“Your father named you Melchior after a foreign king who served God through a gift of gold. This time it will be a king’s son, but a king’s power nonetheless, who serves God through a gift of gold.” Gideon clapped his hands together. “What a wonderful sense of humor God has!”

Melchior sat motionlessly. His stew was quite cool by now. He swallowed and remembered his father’s gentle face as he peered up at him, sitting on the old man’s knee as a boy.

 “Never give up, Melchior, for God is never outdone in generosity. His strength reaches to men—through men. God never abandons His own.”

Pushing his stew to the side, Melchior stared at his happy son. The tears that slipped down his cheeks warmed his face.

~~~

A silent, invisible being sat at the far end of the table, entranced. Omega itched to take on human form, but he knew the rules. Mother had explained observations techniques very carefully, and Abbas had outlined the horrors of alien exposure in vivid detail. If he wanted a world of his own someday, he must study hard and not take risks.

Appearing as nothing more than a flicker of wind, Omega rose from the table, circled around the old man, and bent low to examine the tears. Awesome things—tears. Fearing spontaneous combustion from sheer exuberance, Omega returned to his own world.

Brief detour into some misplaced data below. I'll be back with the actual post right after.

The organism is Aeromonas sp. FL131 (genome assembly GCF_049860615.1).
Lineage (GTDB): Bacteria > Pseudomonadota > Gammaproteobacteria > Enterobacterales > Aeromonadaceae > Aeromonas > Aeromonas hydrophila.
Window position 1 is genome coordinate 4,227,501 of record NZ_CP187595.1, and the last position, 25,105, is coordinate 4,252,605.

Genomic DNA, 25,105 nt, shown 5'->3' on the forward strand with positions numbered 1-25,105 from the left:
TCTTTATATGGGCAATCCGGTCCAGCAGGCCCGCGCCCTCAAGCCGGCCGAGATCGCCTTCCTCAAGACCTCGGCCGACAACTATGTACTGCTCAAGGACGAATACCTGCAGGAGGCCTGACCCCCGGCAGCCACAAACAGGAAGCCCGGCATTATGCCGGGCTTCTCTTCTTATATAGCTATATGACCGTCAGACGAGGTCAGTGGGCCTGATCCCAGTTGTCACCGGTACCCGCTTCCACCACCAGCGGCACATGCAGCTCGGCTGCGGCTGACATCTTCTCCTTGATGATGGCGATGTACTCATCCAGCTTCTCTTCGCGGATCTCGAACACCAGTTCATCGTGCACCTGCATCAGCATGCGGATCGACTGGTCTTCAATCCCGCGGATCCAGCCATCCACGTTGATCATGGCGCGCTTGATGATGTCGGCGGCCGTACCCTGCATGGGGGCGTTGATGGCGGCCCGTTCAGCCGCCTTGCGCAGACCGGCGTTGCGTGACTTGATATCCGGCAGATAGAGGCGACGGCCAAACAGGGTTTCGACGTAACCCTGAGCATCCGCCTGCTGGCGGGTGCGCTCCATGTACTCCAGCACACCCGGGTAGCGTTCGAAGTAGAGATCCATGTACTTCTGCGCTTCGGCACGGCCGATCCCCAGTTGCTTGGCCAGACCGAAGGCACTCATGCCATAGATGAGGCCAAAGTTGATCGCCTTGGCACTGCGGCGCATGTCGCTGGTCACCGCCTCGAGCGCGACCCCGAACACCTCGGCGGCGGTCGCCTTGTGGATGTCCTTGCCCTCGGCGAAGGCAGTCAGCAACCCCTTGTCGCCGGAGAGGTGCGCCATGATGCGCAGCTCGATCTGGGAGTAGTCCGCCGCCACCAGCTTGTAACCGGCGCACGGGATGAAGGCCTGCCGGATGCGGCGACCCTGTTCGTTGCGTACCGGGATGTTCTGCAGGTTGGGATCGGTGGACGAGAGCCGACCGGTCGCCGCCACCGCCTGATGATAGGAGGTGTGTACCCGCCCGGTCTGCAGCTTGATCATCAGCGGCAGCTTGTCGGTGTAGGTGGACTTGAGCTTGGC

~~~

Bright flames flickered over huge logs set into a fireplace large enough to roast a full-grown ox. Lush tapestries and rich oil paintings adorned the lofty walls while heavy wooden trestle tables lined the perimeter.

Appearing as an elderly human in a long robe, wearing a red skull cap, Abbas reclined on an ornate couch with enough pillows to satisfy a Greek god. Studying a painting—the Mona Lisa—propped on a stand at his side, he tapped his fingers against his lips, a minor scowl etched across his brow.

Omega strode into the great hall, bent and kissed his father on the forehead, and tilted his head at the Mona Lisa. “Figure her out yet?”

Abbas rose and waved a languid hand. “She’s not half as interesting as the men who find her fascinating.” Abbas pointed to the painting. “Do you know that Leonardo—the artist—painted her to represent the ideal of happiness?”

A grin played on Omega’s lips. “He’s quite wrong. I believe I’ve discovered ideal happiness—in tears.”